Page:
Judge lets Ypsilanti Twp. woman, 79, keep pot plants in home, for now
A Washtenaw County judge will hold an evidentiary hearing at a later date in the latest development in a five-year fight between Ypsilanti Township and a 79-year-old retired township employee who grows marijuana plants in her basement.
Judith Pontius defied a previous order from Washtenaw County Circuit Judge Carol Kuhnke to remove about 62 plants from the home by June 21. Under state law, individuals can have up to 12 marijuana plants for personal use, or up to 72 plants if they are a licensed caregiver for up to five patients.
The dispute between Pontius and the township began in 2016. Kuhnke initially ruled in Pontius' favor, as did the Michigan Court of Appeals, but the township appealed and the state Supreme Court in an April 2020 ruling said municipalities can regulate where marijuana grow operations are located.
Ypsilanti Township's ordinance says grow operations larger than 12 plants have to be located in a light industrial zone.
Pontius's attorney, Barton Morris Jr., told Kuhnke during a Wednesday hearing scheduled because of Pontius's defiance that his client has a right to own 55 marijuana plants in her home rather than 12, because she is no longer a caregiver and they are her personal plants.
The evidentiary hearing will be scheduled by Friday in order to give Morris an opportunity to establish his claim that the plants are for personal use because he had previously argued Pontius was entitled to the plants because she was a caregiver.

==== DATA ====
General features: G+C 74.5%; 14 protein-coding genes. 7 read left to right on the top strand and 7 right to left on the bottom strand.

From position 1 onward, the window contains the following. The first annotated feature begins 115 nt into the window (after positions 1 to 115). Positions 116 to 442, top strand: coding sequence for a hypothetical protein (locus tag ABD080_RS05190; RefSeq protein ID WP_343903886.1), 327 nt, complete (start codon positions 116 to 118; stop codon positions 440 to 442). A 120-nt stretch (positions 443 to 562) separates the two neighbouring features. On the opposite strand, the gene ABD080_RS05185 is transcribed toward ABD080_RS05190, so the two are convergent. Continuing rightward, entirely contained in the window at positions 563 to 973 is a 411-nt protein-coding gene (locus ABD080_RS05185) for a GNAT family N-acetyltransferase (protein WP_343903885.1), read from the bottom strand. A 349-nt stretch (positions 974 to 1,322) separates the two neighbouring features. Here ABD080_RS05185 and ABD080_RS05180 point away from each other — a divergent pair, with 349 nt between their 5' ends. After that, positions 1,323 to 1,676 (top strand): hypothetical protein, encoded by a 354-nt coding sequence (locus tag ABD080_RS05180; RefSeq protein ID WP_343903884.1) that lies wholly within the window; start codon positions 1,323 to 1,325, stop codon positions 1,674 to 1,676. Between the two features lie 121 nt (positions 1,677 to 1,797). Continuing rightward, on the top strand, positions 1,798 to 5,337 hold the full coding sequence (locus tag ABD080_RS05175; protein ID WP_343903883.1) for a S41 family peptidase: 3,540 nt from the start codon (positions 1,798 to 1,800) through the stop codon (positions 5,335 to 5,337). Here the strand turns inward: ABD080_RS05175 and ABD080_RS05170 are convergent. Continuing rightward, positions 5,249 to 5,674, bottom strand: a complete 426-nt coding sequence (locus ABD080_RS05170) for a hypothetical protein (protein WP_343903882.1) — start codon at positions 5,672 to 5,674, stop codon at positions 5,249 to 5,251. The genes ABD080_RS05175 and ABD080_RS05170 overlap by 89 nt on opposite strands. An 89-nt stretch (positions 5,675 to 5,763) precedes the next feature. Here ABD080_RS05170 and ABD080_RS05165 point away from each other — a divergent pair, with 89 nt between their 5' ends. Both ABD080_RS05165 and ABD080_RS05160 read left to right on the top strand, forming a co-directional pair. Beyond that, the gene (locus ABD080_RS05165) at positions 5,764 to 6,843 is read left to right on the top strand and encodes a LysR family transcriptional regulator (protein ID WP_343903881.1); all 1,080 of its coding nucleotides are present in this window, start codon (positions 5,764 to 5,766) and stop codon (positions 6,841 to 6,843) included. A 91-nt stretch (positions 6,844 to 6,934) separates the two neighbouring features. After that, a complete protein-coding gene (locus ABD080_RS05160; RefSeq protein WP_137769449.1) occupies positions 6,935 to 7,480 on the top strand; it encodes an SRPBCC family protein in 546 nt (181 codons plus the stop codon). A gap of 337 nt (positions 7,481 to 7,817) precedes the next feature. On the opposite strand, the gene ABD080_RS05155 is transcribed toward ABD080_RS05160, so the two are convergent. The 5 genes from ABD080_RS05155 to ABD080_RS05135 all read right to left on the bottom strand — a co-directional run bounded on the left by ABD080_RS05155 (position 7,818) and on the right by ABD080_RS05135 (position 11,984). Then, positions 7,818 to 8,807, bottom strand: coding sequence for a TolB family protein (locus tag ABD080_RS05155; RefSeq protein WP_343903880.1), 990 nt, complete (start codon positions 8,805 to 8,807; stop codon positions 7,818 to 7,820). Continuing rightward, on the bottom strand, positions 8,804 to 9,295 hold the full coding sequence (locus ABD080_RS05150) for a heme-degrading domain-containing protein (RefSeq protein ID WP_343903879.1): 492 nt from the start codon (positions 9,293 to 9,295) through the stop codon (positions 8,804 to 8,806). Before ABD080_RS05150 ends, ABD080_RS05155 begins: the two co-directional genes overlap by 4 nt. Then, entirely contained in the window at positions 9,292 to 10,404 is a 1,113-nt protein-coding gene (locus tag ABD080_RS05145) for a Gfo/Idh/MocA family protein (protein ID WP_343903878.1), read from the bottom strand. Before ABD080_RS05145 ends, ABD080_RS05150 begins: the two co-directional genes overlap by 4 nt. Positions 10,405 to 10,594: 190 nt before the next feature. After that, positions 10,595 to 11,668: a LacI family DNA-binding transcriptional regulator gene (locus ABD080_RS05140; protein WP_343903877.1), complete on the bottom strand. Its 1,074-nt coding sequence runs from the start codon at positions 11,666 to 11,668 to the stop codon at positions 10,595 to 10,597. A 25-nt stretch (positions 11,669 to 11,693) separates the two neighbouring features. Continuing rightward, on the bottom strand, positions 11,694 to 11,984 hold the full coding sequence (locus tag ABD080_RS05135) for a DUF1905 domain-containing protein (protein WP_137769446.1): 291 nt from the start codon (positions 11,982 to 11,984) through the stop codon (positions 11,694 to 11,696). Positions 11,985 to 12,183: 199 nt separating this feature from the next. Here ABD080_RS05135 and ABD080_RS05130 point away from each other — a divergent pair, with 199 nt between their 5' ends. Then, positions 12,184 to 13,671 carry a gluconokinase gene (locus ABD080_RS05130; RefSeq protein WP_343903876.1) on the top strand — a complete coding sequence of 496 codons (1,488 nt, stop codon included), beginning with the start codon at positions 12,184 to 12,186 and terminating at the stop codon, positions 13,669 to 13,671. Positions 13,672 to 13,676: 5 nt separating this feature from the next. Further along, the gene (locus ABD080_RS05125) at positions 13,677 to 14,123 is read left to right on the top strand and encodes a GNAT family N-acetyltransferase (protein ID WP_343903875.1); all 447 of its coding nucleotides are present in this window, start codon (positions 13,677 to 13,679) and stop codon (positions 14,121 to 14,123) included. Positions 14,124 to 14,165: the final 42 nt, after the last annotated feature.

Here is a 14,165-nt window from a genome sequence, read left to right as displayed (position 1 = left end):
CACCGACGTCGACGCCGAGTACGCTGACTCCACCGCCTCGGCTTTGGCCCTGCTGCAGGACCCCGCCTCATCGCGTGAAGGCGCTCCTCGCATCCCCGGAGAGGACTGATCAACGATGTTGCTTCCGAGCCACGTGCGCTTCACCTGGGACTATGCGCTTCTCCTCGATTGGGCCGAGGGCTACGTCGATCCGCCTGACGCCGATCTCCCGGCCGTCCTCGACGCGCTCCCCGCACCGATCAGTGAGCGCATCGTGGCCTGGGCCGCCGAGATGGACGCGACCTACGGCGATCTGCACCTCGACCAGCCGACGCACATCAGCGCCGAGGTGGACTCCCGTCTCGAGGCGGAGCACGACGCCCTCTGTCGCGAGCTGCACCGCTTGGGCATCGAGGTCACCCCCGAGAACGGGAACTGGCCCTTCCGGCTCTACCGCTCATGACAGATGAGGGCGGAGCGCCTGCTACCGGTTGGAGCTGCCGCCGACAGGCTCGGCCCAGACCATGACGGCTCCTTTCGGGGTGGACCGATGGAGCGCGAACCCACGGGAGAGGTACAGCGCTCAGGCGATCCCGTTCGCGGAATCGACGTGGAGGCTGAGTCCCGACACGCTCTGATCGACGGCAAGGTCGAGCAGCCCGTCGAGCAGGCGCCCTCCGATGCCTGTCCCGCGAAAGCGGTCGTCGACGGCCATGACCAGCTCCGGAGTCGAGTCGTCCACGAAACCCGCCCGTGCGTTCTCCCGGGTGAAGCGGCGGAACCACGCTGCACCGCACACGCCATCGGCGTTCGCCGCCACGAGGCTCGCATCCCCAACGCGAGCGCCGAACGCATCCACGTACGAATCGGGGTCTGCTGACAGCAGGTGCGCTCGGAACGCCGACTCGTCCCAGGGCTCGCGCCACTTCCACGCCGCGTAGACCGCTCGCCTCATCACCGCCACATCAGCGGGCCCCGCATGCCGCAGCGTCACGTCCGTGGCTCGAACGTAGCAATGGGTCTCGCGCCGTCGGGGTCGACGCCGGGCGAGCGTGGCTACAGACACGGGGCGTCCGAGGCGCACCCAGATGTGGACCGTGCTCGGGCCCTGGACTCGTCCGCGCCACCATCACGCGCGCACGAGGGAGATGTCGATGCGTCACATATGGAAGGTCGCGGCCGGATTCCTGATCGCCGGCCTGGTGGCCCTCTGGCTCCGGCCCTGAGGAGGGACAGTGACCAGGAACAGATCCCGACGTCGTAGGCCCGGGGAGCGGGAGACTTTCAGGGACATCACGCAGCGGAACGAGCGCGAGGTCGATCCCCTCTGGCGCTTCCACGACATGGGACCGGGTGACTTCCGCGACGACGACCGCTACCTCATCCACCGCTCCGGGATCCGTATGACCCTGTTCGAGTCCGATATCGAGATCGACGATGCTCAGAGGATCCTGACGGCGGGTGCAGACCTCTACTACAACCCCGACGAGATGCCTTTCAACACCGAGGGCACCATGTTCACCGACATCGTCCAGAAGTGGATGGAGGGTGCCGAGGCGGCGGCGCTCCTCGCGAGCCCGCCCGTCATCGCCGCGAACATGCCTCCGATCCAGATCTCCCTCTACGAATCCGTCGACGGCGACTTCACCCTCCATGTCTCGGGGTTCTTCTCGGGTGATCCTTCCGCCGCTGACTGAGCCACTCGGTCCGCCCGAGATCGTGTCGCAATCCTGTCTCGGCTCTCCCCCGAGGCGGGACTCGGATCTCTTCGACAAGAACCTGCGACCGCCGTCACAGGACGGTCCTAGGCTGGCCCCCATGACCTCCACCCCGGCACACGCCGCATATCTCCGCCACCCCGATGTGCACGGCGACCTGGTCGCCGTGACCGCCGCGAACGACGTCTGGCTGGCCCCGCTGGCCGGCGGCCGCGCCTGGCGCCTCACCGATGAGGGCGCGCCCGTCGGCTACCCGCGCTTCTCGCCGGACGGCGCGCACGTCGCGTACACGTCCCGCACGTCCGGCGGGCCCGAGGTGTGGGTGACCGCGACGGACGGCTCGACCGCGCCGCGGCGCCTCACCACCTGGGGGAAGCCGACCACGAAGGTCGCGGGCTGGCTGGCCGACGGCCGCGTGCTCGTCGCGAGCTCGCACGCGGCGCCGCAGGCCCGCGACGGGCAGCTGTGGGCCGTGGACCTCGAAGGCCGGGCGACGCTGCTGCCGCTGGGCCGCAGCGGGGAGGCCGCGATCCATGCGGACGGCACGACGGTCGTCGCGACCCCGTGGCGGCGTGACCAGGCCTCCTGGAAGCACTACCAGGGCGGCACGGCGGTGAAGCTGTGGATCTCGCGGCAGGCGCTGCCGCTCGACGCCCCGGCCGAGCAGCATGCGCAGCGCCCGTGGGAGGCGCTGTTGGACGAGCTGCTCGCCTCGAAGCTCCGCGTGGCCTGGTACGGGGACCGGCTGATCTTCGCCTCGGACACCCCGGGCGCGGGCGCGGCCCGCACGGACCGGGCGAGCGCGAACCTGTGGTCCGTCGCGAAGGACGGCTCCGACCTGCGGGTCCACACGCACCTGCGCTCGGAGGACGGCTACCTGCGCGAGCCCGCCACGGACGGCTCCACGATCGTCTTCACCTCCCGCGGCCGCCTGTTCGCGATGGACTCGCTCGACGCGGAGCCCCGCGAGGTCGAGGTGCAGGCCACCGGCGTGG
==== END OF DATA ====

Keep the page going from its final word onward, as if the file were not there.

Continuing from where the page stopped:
He has said municipalities like Ypsilanti Township are trying to put caregivers who grow marijuana for patients out of business by objecting to grow operations in residential areas. He has also urged the Michigan legislature to step in and amend the law to help settle the issue.
"We have to get the state legislators to step up and do something about this because (caregivers) are under attack," said Morris.
Morris also rebuffed assertions from the township that Pontius is no longer living in her home.
Doug Winters, an attorney for the township, called Pontius' case an "absurd" misuse of the legal system.
"The whole approach has been just totally bait and switch. Where you say one thing, and then you have a hearing and say something totally opposite," said Winters. "It's disingenuous."
Winters told The News of Thursday, "It's not about the township saying you can't have 12 marijuana plants. We've never said that, but if you're a caregiver with five patients growing 72 (plants), you have to do it in a different zoning district."
More than a dozen protestors appeared outside the Washtenaw County Circut Court, in support of Pontius' growing operation and to urge the Michigan Legislature to create more lenient marijuana laws.
Staff Writer Orlalander Brand-Williams contributed.